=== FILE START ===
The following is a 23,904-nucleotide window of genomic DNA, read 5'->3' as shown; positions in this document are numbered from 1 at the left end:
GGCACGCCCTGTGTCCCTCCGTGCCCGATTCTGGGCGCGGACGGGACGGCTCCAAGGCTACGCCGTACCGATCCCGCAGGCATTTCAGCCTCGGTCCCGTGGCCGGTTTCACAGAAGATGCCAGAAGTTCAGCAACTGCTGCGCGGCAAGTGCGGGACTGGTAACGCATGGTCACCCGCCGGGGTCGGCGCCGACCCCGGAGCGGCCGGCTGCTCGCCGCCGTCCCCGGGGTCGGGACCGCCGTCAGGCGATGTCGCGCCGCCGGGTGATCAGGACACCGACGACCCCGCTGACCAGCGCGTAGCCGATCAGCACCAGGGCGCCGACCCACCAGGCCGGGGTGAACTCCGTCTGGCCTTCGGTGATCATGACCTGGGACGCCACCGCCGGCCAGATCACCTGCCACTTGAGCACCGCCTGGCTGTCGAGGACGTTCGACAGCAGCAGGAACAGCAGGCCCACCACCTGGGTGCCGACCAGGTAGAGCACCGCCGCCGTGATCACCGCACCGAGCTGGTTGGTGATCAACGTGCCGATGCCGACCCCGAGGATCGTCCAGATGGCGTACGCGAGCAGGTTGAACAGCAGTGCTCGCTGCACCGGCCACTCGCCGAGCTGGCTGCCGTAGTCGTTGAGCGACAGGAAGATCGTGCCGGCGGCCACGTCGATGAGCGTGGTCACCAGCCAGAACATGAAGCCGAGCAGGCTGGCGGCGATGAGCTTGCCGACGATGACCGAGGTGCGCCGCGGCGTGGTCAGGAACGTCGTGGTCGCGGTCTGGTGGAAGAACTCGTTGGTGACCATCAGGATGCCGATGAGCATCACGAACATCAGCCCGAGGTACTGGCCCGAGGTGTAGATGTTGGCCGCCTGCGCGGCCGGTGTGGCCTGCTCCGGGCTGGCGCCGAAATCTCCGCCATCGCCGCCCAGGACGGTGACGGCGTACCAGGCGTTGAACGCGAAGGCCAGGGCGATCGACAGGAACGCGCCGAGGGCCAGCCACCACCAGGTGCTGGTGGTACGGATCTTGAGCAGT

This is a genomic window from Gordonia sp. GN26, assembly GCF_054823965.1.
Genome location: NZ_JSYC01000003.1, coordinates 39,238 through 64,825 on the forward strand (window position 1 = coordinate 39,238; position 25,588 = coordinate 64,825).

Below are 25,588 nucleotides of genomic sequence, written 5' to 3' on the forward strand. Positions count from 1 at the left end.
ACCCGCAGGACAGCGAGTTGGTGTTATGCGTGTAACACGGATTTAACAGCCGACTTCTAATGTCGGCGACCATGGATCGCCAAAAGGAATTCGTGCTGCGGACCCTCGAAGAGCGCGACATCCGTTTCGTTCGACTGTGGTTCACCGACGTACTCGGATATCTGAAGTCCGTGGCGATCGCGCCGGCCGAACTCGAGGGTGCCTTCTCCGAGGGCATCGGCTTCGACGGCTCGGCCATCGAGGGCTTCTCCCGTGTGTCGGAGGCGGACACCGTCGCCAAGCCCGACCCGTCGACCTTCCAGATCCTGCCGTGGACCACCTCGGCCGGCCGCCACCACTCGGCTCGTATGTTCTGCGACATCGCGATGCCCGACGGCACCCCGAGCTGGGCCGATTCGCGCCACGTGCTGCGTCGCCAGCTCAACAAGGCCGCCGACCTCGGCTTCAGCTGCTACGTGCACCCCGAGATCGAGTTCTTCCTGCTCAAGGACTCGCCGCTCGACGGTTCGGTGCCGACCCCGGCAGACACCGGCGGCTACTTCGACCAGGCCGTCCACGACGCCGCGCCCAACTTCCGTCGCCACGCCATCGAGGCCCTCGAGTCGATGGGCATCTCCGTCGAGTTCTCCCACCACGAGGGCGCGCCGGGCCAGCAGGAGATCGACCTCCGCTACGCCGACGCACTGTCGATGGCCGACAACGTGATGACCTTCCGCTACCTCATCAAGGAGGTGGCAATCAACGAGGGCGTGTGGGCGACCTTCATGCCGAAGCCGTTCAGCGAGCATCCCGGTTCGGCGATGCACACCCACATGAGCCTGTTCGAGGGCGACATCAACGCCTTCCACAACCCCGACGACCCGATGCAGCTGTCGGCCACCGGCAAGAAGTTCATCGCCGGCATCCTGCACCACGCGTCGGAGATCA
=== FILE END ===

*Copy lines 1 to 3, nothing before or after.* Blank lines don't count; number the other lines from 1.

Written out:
The following is a 23,904-nucleotide window of genomic DNA, read 5'->3' as shown; positions in this document are numbered from 1 at the left end:
GGCACGCCCTGTGTCCCTCCGTGCCCGATTCTGGGCGCGGACGGGACGGCTCCAAGGCTACGCCGTACCGATCCCGCAGGCATTTCAGCCTCGGTCCCGTGGCCGGTTTCACAGAAGATGCCAGAAGTTCAGCAACTGCTGCGCGGCAAGTGCGGGACTGGTAACGCATGGTCACCCGCCGGGGTCGGCGCCGACCCCGGAGCGGCCGGCTGCTCGCCGCCGTCCCCGGGGTCGGGACCGCCGTCAGGCGATGTCGCGCCGCCGGGTGATCAGGACACCGACGACCCCGCTGACCAGCGCGTAGCCGATCAGCACCAGGGCGCCGACCCACCAGGCCGGGGTGAACTCCGTCTGGCCTTCGGTGATCATGACCTGGGACGCCACCGCCGGCCAGATCACCTGCCACTTGAGCACCGCCTGGCTGTCGAGGACGTTCGACAGCAGCAGGAACAGCAGGCCCACCACCTGGGTGCCGACCAGGTAGAGCACCGCCGCCGTGATCACCGCACCGAGCTGGTTGGTGATCAACGTGCCGATGCCGACCCCGAGGATCGTCCAGATGGCGTACGCGAGCAGGTTGAACAGCAGTGCTCGCTGCACCGGCCACTCGCCGAGCTGGCTGCCGTAGTCGTTGAGCGACAGGAAGATCGTGCCGGCGGCCACGTCGATGAGCGTGGTCACCAGCCAGAACATGAAGCCGAGCAGGCTGGCGGCGATGAGCTTGCCGACGATGACCGAGGTGCGCCGCGGCGTGGTCAGGAACGTCGTGGTCGCGGTCTGGTGGAAGAACTCGTTGGTGACCATCAGGATGCCGATGAGCATCACGAACATCAGCCCGAGGTACTGGCCCGAGGTGTAGATGTTGGCCGCCTGCGCGGCCGGTGTGGCCTGCTCCGGGCTGGCGCCGAAATCTCCGCCATCGCCGCCCAGGACGGTGACGGCGTACCAGGCGTTGAACGCGAAGGCCAGGGCGATCGACAGGAACGCGCCGAGGGCCAGCCACCACCAGGTGCTGGTGGTACGGATCTTGAGCAGT

This is a genomic window from Gordonia sp. GN26, assembly GCF_054823965.1.